One year ago…to the exact day…I woke up in Sioux City. As the single seminary graduate to be assigned to the Western Iowa Synod, I was present at synod assembly as a guest to be introduced. In addition, I was invited to sit in on assembly business in the plenary sessions for the duration of the assembly.

As the morning passed, we all walked into a ball room at the Sioux City convention center for lunch, and I was invited to sit at a table along with the synods other “first call pastors.” As we sat there conversing, we were joined by the ELCA’s big cheese. You may remember that a year ago, Western Iowa elected a new bishop, and as is the custom, the presiding Bishop of the ELCA is on hand for these elections…and so, in his wisdom, our former Presiding Bishop Mark Hanson, a man I’ve had the privilege of meeting a few times…chose to sit with us.

Following lunch, the plan was for Emily and I to jump in the car and head south…because my interview with the call committee of Underwood Lutheran was scheduled for late that afternoon. Upon hearing this in conversation, Bishop Hanson made the joke “Oh, first call interview huh? Let’s grill him folks…get him ready for it.” (pause) What better way to prepare…while at the same time getting extraordinarily nervy…than to have the Presiding Bishop of the largest Lutheran church body in the United States give you a mock interview.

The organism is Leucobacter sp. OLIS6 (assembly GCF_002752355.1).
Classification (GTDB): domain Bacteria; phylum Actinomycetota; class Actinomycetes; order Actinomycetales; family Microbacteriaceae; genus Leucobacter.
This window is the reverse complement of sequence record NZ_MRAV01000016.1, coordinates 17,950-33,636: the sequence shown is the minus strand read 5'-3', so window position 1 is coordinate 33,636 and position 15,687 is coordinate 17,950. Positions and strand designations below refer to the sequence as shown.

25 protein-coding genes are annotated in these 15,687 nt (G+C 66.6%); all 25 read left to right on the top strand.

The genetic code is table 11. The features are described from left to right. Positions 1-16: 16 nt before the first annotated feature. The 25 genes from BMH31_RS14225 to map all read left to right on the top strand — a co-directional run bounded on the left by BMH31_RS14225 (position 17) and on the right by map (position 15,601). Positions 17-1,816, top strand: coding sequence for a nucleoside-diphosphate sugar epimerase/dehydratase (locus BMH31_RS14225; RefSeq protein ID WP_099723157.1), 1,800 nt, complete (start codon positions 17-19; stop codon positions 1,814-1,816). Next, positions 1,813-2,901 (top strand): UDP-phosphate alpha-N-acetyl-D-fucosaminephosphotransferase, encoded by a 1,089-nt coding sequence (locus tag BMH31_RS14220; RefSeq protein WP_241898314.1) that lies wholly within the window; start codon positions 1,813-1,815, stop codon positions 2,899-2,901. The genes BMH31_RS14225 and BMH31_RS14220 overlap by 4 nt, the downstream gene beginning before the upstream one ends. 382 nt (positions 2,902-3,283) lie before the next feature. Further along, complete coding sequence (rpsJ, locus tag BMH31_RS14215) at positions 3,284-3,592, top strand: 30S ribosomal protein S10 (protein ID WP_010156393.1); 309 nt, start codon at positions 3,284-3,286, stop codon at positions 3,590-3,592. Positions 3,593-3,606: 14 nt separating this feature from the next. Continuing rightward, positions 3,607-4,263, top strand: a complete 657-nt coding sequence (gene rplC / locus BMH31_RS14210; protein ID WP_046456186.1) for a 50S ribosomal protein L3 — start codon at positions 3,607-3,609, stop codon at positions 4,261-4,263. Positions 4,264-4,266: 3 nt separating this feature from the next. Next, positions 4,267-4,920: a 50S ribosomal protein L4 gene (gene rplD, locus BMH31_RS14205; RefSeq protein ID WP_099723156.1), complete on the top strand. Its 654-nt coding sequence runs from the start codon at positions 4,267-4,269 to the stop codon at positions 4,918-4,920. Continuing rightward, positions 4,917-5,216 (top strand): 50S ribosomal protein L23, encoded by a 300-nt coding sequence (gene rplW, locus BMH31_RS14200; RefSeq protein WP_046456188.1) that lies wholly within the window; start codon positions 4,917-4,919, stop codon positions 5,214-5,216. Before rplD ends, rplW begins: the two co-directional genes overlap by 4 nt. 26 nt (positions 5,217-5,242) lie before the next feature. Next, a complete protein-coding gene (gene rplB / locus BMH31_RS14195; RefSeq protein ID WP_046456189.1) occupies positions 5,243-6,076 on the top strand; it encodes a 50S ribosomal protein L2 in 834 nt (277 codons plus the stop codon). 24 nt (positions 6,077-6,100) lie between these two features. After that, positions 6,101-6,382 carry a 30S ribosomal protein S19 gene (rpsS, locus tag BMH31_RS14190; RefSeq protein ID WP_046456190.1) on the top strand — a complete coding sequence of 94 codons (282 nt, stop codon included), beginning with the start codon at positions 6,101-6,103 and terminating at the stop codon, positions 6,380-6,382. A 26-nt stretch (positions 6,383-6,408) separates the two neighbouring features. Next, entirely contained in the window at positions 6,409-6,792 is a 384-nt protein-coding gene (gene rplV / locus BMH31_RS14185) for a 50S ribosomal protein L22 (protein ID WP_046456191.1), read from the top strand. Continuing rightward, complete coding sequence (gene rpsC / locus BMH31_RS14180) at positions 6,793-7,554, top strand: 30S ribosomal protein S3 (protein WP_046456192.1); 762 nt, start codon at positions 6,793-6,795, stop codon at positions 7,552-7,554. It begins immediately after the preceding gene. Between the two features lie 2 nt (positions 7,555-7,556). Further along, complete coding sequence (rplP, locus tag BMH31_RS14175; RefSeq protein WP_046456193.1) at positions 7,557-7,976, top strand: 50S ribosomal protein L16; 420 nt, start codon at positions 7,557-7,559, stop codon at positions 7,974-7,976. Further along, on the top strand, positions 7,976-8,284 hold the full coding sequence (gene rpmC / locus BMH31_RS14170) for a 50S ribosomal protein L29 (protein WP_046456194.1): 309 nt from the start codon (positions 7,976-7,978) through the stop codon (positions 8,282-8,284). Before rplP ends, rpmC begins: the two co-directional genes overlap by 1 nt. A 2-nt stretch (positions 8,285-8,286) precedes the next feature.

Be that as it may, Emily and I followed our plan for the day, and after lunch we headed this way…and we spent the next 2 hours in the car going back and forth, discussing various things…but both of us clearly exhibiting nervous energy. (pause) And perhaps this is not unexpected…after all, it was my first call interview…not just with Underwood, but anywhere. This was the only congregation that I was in conversation with…but it was in a relatively unknown corner of an area, that while I’m familiar with, I was completely foreign to this particular small town…might as well have been on the moon…because other than a destination on mapquest, and a final location on the gps, the only other exposure I’d had to Underwood Lutheran was a blurry picture on Google Earth…and a couple of phone conversations with Gary Leaders…not a lot to go on.